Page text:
The Meghalaya International Film Festival (MeghIFF) came to a close on Saturday.
The event at U Soso Tham Auditorium commenced on March 14, with a selection of 40 films that were shown over a span of four days.
Commander Shangpliang, the president of Meghalayan Filmmakers Association (MefilMA), said, “Next time, we will be better prepared for the festival. Our industry will only grow from here as the youth will learn filmmaking. We need a film school that will go a long way in tapping the potential of the state.”
“There are talented filmmakers and actors in Meghalaya. Our film industry will come together, towards collective action in this regard,” he added.
Prof Hamlet Bareh-directed film, Ka Synjuk Ri Ki Laiphew Syiem (1780-1810) was screened for the first time. Notably, it is the first Khasi film to be made, recently digitised in Chennai through the efforts of the North East AV Archive.
Actors Sanjay Mishra, Anjali Patil and Barkha Bisht graced the occasion.
Addressing the audience, Mishra said, “This is a beautiful beginning. Ten years down the line, this film festival will be regarded as prestigious.”
“Indian cinema is being noticed globally. Meghalaya will contribute to Indian cinema going ahead,” he added.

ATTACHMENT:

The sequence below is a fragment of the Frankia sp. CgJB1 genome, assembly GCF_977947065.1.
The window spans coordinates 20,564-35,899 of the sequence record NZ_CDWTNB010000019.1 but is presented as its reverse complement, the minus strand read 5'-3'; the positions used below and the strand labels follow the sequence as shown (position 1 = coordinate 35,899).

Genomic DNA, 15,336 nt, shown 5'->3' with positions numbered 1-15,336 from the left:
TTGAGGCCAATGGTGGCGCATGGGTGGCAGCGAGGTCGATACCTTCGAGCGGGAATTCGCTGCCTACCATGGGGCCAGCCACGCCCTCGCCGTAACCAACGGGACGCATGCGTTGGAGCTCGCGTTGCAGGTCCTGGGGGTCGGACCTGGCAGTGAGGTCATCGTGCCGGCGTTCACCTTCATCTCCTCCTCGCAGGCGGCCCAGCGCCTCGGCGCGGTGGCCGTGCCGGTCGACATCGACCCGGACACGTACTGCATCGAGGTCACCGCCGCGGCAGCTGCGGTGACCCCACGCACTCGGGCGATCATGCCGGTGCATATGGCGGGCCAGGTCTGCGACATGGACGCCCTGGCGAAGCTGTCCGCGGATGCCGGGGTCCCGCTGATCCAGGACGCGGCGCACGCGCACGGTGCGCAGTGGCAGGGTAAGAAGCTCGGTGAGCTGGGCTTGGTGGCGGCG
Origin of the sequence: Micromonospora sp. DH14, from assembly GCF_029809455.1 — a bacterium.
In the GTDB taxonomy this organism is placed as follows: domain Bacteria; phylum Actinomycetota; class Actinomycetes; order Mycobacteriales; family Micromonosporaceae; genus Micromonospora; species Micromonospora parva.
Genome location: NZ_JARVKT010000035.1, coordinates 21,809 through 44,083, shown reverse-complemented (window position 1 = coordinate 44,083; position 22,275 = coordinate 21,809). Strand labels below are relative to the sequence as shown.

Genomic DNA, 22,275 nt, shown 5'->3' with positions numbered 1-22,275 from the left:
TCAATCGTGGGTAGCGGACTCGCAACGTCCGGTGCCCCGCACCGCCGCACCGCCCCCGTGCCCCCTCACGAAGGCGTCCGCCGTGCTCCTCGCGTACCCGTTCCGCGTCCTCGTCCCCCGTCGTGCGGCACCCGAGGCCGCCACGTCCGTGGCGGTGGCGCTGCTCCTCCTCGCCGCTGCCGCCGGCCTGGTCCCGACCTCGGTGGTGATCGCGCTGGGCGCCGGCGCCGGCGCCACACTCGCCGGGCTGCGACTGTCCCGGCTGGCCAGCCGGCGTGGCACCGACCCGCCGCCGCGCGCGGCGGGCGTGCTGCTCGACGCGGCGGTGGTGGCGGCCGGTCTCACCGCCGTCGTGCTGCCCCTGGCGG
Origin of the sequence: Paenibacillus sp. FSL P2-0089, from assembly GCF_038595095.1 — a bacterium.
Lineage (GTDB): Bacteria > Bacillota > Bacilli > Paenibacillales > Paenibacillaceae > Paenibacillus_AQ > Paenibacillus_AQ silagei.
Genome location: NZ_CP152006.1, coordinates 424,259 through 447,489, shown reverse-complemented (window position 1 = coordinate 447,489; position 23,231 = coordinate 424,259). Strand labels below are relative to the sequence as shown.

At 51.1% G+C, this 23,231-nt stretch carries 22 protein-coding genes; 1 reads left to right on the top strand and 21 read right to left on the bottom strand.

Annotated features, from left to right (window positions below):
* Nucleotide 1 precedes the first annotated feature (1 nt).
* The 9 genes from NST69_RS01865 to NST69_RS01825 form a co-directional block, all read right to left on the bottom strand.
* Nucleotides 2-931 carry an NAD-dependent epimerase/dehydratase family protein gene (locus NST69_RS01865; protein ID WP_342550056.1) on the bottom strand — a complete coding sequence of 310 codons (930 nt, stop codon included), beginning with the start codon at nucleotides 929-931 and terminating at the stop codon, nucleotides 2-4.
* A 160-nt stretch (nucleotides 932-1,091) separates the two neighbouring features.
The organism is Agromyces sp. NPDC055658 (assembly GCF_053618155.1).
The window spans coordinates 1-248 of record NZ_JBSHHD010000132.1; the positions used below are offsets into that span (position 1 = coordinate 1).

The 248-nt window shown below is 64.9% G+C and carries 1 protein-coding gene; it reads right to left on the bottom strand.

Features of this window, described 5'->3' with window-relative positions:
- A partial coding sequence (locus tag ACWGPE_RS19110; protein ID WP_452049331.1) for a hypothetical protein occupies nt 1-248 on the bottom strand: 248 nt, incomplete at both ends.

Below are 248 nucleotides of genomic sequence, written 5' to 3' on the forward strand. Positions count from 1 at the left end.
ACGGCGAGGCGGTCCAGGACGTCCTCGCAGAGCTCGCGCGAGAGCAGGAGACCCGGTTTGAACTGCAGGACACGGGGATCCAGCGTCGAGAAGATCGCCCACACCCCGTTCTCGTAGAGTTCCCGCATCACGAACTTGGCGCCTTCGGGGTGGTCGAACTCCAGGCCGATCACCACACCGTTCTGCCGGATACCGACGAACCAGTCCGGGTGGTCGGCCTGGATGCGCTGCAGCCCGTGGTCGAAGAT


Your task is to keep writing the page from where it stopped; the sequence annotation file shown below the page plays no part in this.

Producer Sushil Chaudhury spoke about his production house, Picture Time, and also paid a tribute to actor and producer, Satish Kaushik.
Speaking about his production house, he said, “We want to create cinema halls across the country and also connect regional cinemas with mainstream cinemas. We hope to achieve this, going ahead.”
Bhutanese actress, Sonam Uangden, said, “It’s inspiring to see this exchange of ideas. The reason I’m here is love. That extends to our love for cinema as well. Love and passion will create the space for vibrant cinema here.”
Mai Thu Huyen, Vietnamese filmmaker, hoped for a collaborative filmmaking culture between filmmakers of the state and Vietnam.
Ampareen Lyngdoh, chief guest on the concluding day, said, “We are fortunate to have this experience. On behalf of the Government of Meghalaya, I would assure that we would be investing to support and encourage the talent of people from the state to bolster a strong filmmaking culture here. A festival like this can only grow forward and in a collaborative spirit. People should also step forward and support the regional cinemas of Meghalaya.”
Local artistes Benedict Hynniewta played the flute while Sunn Pathaw presented a contemporary dance with a message, “Say no to drugs”.
Lucky D Kharsati, the general secretary of MefilMA, delivered the vote of thanks, saying, “It is the first time for us to have a festival like this, and we have learnt from each other. We will be better prepared for the next round of this festival.”